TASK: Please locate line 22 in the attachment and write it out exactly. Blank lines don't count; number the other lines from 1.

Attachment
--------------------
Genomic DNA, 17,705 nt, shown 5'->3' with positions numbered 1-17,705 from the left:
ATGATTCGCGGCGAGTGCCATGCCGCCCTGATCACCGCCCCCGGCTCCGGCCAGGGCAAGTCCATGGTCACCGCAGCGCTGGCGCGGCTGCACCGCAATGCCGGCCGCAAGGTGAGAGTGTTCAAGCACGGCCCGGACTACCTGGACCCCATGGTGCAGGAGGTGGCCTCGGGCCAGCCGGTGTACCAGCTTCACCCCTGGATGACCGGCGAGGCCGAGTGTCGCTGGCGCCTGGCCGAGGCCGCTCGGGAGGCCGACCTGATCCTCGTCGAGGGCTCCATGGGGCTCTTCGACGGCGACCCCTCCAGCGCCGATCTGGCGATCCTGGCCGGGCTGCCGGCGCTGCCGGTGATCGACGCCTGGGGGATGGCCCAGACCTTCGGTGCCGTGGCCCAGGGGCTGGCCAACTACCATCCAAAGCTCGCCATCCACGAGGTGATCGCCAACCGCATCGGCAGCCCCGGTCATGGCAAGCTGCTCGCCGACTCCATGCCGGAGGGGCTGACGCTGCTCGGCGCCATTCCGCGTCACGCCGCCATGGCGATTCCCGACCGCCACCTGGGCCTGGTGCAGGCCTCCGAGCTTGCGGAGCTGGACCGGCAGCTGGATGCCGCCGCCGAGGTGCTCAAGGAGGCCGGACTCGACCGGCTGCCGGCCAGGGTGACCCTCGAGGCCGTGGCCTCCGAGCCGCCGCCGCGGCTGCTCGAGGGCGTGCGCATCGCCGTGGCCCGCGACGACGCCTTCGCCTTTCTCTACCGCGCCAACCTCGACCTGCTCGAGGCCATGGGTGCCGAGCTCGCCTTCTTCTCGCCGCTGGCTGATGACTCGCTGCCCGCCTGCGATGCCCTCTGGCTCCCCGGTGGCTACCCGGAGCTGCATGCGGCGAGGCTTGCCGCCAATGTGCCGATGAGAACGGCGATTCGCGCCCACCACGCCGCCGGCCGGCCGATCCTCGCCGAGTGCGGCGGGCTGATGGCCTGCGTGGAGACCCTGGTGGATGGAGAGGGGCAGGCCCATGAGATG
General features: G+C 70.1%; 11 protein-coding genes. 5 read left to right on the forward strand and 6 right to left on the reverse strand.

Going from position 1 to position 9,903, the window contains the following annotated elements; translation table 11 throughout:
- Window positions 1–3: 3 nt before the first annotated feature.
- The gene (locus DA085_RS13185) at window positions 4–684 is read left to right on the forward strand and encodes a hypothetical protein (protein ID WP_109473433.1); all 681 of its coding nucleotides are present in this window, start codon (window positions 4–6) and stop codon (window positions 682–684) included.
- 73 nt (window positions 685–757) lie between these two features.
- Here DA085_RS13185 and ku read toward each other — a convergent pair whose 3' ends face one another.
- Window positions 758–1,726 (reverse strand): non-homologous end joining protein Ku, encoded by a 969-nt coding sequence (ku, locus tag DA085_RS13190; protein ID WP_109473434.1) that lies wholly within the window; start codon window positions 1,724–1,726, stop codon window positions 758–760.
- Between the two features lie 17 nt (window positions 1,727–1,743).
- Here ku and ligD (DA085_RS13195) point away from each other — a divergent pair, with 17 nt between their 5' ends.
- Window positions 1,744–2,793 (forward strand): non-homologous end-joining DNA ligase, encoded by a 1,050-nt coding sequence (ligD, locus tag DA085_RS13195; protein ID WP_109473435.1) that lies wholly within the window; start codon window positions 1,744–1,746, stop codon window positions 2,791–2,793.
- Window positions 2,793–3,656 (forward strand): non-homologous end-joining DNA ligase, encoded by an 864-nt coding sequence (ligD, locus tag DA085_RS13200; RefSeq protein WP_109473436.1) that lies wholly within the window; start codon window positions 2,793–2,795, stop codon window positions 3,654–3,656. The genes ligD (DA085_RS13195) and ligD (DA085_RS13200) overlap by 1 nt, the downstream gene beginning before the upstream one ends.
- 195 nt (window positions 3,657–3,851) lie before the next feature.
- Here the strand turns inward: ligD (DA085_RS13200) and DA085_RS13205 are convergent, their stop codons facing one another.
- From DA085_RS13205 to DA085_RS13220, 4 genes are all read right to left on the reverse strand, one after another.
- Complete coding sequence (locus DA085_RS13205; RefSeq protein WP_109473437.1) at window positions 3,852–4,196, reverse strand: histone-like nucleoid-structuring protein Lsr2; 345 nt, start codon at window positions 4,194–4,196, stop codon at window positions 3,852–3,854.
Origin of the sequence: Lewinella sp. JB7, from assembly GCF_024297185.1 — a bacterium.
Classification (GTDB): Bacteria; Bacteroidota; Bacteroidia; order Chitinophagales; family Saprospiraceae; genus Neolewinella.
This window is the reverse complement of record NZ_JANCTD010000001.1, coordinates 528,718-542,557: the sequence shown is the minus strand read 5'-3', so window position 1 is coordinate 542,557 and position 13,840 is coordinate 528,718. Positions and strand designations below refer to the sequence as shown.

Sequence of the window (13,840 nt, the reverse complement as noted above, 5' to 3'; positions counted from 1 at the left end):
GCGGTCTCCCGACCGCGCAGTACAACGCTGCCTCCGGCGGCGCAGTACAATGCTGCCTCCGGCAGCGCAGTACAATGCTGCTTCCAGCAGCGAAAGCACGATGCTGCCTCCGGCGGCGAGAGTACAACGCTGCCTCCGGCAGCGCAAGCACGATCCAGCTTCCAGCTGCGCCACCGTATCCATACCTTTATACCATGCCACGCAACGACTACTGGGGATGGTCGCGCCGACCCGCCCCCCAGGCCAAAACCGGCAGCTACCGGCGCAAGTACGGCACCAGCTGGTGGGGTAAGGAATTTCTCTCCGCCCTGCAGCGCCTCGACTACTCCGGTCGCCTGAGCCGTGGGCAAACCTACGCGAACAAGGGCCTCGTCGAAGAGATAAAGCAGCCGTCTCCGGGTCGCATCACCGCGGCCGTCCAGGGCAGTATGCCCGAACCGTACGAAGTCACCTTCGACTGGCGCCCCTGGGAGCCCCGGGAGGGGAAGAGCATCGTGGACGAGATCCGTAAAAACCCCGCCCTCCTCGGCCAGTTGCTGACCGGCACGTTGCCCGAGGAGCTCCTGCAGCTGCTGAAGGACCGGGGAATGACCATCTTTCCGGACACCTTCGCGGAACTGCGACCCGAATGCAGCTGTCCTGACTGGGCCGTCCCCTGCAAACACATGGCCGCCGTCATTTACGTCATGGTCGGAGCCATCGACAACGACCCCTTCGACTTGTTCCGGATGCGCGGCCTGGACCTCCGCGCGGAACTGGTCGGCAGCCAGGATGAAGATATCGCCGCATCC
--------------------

GCGGTCTCCCGACCGCGCAGTACAACGCTGCCTCCGGCGGCGCAGTACAATGCTGCCTCCGGCAGCGCAGTACAATGCTGCTTCCAGCAGCGAAAGCACGATGCTGCCTCCGGCGGCGAGAGTACAACGCTGCCTCCGGCAGCGCAAGCACGATCCAGCTTCCAGCTGCGCCACCGTATCCATACCTTTATACCATGCCACGCAACGACTACTGGGGATGGTCGCGCCGACCCGCCCCCCAGGCCAAAACCGGCAGCTACCGGCGCAAGTACGGCACCAGCTGGTGGGGTAAGGAATTTCTCTCCGCCCTGCAGCGCCTCGACTACTCCGGTCGCCTGAGCCGTGGGCAAACCTACGCGAACAAGGGCCTCGTCGAAGAGATAAAGCAGCCGTCTCCGGGTCGCATCACCGCGGCCGTCCAGGGCAGTATGCCCGAACCGTACGAAGTCACCTTCGACTGGCGCCCCTGGGAGCCCCGGGAGGGGAAGAGCATCGTGGACGAGATCCGTAAAAACCCCGCCCTCCTCGGCCAGTTGCTGACCGGCACGTTGCCCGAGGAGCTCCTGCAGCTGCTGAAGGACCGGGGAATGACCATCTTTCCGGACACCTTCGCGGAACTGCGACCCGAATGCAGCTGTCCTGACTGGGCCGTCCCCTGCAAACACATGGCCGCCGTCATTTACGTCATGGTCGGAGCCATCGACAACGACCCCTTCGACTTGTTCCGGATGCGCGGCCTGGACCTCCGCGCGGAACTGGTCGGCAGCCAGGATGAAGATATCGCCGCATCC